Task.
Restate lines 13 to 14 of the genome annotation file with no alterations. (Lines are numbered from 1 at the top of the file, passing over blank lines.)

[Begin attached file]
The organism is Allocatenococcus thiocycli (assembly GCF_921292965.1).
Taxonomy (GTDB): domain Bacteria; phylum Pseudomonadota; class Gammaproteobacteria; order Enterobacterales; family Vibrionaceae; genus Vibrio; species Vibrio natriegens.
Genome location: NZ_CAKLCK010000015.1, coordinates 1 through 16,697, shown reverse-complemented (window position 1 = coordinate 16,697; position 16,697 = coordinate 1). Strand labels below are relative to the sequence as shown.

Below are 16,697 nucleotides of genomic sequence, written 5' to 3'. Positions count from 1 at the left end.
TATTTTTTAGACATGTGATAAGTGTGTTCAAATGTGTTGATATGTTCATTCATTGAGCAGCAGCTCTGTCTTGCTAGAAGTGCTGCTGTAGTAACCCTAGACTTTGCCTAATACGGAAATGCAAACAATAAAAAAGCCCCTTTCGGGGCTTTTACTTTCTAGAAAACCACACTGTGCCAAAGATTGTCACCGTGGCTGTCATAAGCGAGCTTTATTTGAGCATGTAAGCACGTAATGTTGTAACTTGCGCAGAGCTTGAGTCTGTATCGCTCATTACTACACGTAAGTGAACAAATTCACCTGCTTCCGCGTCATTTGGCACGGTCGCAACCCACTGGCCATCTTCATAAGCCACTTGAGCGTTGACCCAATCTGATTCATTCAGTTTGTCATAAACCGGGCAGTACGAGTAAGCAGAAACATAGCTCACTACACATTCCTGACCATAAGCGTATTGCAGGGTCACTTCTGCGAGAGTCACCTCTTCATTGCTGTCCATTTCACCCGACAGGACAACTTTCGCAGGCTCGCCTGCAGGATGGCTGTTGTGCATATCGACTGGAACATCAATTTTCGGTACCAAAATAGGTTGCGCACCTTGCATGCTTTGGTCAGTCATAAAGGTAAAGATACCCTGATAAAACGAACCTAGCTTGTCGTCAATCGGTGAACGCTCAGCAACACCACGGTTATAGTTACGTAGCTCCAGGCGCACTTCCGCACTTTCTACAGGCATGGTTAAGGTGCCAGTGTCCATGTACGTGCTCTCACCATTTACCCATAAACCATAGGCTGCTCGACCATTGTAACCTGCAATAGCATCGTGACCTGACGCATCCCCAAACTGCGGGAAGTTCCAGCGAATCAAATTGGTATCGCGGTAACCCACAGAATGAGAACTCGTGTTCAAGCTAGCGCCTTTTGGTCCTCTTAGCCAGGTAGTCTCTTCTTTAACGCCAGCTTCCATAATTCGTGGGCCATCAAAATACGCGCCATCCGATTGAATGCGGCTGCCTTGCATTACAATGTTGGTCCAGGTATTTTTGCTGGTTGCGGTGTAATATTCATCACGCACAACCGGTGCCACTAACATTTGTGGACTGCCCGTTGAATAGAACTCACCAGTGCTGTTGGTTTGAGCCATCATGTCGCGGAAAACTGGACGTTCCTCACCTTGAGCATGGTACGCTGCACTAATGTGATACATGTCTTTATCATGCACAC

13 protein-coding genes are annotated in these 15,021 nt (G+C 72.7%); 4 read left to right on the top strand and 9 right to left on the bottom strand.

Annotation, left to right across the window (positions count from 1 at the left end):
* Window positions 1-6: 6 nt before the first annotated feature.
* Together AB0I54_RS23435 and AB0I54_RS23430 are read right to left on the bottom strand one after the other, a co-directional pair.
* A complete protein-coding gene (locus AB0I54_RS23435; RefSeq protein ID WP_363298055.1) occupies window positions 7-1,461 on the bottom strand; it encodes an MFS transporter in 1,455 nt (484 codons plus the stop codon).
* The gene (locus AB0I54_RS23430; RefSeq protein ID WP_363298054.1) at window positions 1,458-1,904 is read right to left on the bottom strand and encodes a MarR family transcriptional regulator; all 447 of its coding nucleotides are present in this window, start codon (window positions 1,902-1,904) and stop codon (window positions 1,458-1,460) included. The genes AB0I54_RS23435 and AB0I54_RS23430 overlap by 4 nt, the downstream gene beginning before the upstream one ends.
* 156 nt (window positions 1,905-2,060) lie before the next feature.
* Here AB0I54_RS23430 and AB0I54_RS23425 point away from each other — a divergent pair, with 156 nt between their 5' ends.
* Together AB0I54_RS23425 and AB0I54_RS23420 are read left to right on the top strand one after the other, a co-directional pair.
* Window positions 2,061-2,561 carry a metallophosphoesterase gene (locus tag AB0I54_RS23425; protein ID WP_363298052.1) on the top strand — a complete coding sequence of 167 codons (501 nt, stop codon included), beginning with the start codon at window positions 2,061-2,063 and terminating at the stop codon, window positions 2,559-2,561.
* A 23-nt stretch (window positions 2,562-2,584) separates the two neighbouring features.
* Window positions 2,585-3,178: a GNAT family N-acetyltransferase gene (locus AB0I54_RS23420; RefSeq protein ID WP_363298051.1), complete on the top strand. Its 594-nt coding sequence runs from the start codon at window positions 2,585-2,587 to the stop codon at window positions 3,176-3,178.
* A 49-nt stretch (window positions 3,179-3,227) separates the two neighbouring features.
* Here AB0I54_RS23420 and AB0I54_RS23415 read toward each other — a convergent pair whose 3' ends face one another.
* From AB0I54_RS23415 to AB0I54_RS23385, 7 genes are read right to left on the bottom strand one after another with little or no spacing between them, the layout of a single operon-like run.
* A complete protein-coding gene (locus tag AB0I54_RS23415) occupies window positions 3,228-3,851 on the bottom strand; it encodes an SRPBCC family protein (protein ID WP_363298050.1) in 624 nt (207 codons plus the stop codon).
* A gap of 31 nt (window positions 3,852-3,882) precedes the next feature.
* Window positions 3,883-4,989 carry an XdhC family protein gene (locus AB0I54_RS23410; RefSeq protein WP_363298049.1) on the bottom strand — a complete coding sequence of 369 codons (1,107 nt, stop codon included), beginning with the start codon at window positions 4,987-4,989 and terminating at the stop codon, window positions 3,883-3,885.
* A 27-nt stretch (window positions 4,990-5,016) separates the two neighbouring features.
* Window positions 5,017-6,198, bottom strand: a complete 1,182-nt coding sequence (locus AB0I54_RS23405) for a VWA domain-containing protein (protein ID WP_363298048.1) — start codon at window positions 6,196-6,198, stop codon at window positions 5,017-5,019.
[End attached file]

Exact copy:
* Here AB0I54_RS23430 and AB0I54_RS23425 point away from each other — a divergent pair, with 156 nt between their 5' ends.
* Together AB0I54_RS23425 and AB0I54_RS23420 are read left to right on the top strand one after the other, a co-directional pair.